áspédan ţéod

Home | The Peace Maker | test - main | test | Preserving Wood | Housing: Sod Igloo | Chickens: Permaculture Feed | Storing Nails | Security: Analysis of a Mugging | Tengwar | Havamal | Tribal: Tribal Dynamics - Abstract | Alaska: Subsistence Homesteading | Alaska: Agriculture Industry in Alaska | Recipes | Alaska: Major Ag Product Categories | Alaska: Seeds | Tribal: Sacred Enclosures | Model Constitution | Bog Iron | Stock and Drop | Age of Salvage Socities | Child Rearing: In Favor of Sheltering | 4 Billion | Planning for a Post-Oil Economy | Peak Oil and the Problem of Infrastructure | Food Storage | Book List | Oil Press | 100 Items That Disappear First | Cooking Heating and Lighting | Emergency Grain Mill | Outdoor Oven | Hobo Stove | Sharpening | Grain | Growing Feed | Reproductive | Childbirth | Abatis | Self-Sufficiency for Six | Homemade Cosmetics | Dutch Oven | 120/Village | Pests | Brewing | Links | Weapons: Making a Sling | Weapons: Slingshot 1 | Weapons: Slingshot 2 | Weapons: Slingshot 2 | Construction: Building Masonry Cookstoves | Heating: Emergency Wood Heat | Heating: Solar Heating Plan for Any Home | 10 Steps to Localization | Surviving In The City | Tribal: Modern Asatru/Germanic | German Shepherd ears | Alternative Lighting: Plant Oils and Waxes | Enlightened Survivalism | Quarterstaff | How Cheaply We Could Live | Life After The Crash | What To Do? | Survival Steps/Individual Level | 21 Strategies for Creating an Emergency Fund | Where to Live/Collapse Survival | Collapse on a Budget Part I | Collapse Survival on a Budget Part II | Collapse Survival on a Budget Part III | Commandments of Saving Money | Natural Remedies | Household Tips | How To Plan For An Emergency | Coming Collapse: A Community Checklist | Cap and Ball | Emergency Supplies/Kits | How To Prepare for an Emergency | Straw Bale on a Budget | Probable Timeline | Off Road | Storing Gasoline | Urban Invisibility | Pet Health/Nutrition | Zeer Pot | Rabbits | Making Charcoal
Weapons: Slingshot 1

Securing a Fork



There are three species of trees that seemingly were set apart from the rest when it comes to producing well-shaped Beanshooter forks. These are:



Mountain Laurel

Of these my preference would be the common Dogwood due to the denseness of its wood fibers... its hardness after drying... and the ease with which its bark can be stripped-off.

Step 1... Search the woods for dogwood trees. Once you've found them, walk around the tree looking for a forking limb. Take into consideration size, shape, uniformity, and freedom from knots.

Step 2... Cut the fork free from the tree ...leaving plenty of length to both prongs and handle. Using a sharp pocket-knife, strip off all the bark. If needed... even up the two sides(prongs) of the fork. (They should be about the thickness of your index finger.)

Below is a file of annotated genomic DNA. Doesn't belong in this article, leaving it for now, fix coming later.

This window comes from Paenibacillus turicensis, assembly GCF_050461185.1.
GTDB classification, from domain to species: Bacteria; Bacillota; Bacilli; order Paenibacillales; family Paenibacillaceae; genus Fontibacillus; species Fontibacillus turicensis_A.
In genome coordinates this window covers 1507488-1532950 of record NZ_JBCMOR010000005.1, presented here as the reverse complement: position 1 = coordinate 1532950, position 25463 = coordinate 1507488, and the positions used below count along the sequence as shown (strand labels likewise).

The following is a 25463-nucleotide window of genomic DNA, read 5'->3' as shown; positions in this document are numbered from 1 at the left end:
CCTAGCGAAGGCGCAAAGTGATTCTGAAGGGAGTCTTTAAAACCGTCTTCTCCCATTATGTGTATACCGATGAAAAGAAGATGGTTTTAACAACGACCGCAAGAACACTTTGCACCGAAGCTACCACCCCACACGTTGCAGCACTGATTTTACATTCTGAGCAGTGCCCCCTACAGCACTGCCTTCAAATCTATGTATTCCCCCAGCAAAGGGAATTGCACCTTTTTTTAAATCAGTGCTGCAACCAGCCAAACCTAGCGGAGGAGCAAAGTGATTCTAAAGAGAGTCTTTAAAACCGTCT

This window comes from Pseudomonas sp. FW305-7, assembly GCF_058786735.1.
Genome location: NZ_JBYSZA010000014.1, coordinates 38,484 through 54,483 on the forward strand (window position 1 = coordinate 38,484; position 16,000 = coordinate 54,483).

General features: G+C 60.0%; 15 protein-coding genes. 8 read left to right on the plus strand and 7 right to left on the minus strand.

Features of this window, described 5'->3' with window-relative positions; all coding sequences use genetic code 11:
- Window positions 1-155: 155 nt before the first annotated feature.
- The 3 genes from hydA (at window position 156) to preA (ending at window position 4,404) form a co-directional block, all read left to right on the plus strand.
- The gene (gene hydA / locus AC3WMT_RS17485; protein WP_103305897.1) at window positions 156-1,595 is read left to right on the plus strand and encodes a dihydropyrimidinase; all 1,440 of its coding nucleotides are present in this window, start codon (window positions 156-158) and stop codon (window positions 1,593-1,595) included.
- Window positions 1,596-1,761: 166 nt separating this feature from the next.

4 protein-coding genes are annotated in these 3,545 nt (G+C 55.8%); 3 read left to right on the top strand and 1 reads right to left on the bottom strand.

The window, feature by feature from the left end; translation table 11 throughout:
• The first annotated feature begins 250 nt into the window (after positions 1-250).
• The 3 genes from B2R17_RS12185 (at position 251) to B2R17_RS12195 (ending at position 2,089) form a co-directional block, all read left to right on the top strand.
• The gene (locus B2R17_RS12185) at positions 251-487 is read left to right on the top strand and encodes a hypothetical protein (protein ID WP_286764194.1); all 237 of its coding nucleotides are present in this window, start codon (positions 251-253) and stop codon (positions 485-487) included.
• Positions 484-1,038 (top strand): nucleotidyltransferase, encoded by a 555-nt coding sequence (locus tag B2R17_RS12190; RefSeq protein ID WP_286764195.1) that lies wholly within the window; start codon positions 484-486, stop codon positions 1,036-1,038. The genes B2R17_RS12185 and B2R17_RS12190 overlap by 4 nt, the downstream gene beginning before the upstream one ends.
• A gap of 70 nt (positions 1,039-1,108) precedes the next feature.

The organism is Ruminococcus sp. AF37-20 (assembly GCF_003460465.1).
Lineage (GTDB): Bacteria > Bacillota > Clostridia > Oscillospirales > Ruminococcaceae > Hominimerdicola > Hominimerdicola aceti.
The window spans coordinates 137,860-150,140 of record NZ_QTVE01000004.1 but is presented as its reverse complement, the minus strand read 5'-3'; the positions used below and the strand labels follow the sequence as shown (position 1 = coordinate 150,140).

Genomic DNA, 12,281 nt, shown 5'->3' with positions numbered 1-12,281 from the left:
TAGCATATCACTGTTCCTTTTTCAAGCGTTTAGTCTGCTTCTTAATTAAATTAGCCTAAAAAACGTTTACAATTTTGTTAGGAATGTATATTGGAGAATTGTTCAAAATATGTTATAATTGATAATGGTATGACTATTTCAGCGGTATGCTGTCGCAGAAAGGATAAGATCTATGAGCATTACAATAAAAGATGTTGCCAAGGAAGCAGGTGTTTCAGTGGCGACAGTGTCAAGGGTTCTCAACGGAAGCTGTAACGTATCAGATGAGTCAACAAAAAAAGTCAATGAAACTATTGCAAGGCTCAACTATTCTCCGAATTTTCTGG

Step 3... Store the fork where it can air-dry for a period of at least two weeks.

Step 4... Use a piece of broken glass to shave the rough edges, thereby producing a smooth fork.

Step 5... Using your knife, cut the prongs to proper length (about 3 1/2" or 11cm). The handle should be about 4 1/2 to 5" or 14 to 15cm (measured from the "crotch"). Now carefully cut notches into each prong near its end ( front and back).


Preparing the Beanshooter Rubber


If you are fortunate enough to have access to red-innertube rubber that is still in good condition... use it to make your set of rubbers.

Most likely you will have to settle for present day, pure-gum rubber. This will be quite adequate as it exhibits the "snap" necessary for making a good beanshooter.

Using a quality pair of scissors, carefully cut two strips
(3/4" x 14" or 2cm x 42cm)) each.


Making the Pouch

We used to "rob" the tongue from a worn-out shoe to make the pouch for our beanshooter... but if you'd rather not do that... it's not too difficult to find scrap leather being thrown away by local businesses.

The leather should be fairly thin... yet strong (not torn easily).

Once you have secured a piece of leather... cut out a rectangle measuring 2" x 5" ( 6cm x 15cm).

Now cut a 1/4" (8mm) hole near each end. This hole should be within 1/2" (15mm) of the end. This is where you will later fasten the rubber strip.

Finally... take your scissors and round-off the corners of the rectangular pouch.

Assembling the Beanshooter

Now you're ready to pull the parts together and assemble your beanshooter.

Place one end of a rubber strip through the hole in the pouch and lap it back on itself about 3/4" (2cm). Using a #16 rubber band, make four or five tight wraps around the "lapped" section... then tie the ends securely forming a hard knot. Take a second rubber strip and do the same to the other end of the pouch.

Take the free end of one of the rubber strips... lap its end over 3/4" (2cm) and place it into the notch on the fork. Use a #32 rubber band to tie this securely to the fork. Keeping the two rubber strips aligned properly... position the second like you did the first and tie securely.

You are now ready to test your trusty new BEANSHOOTER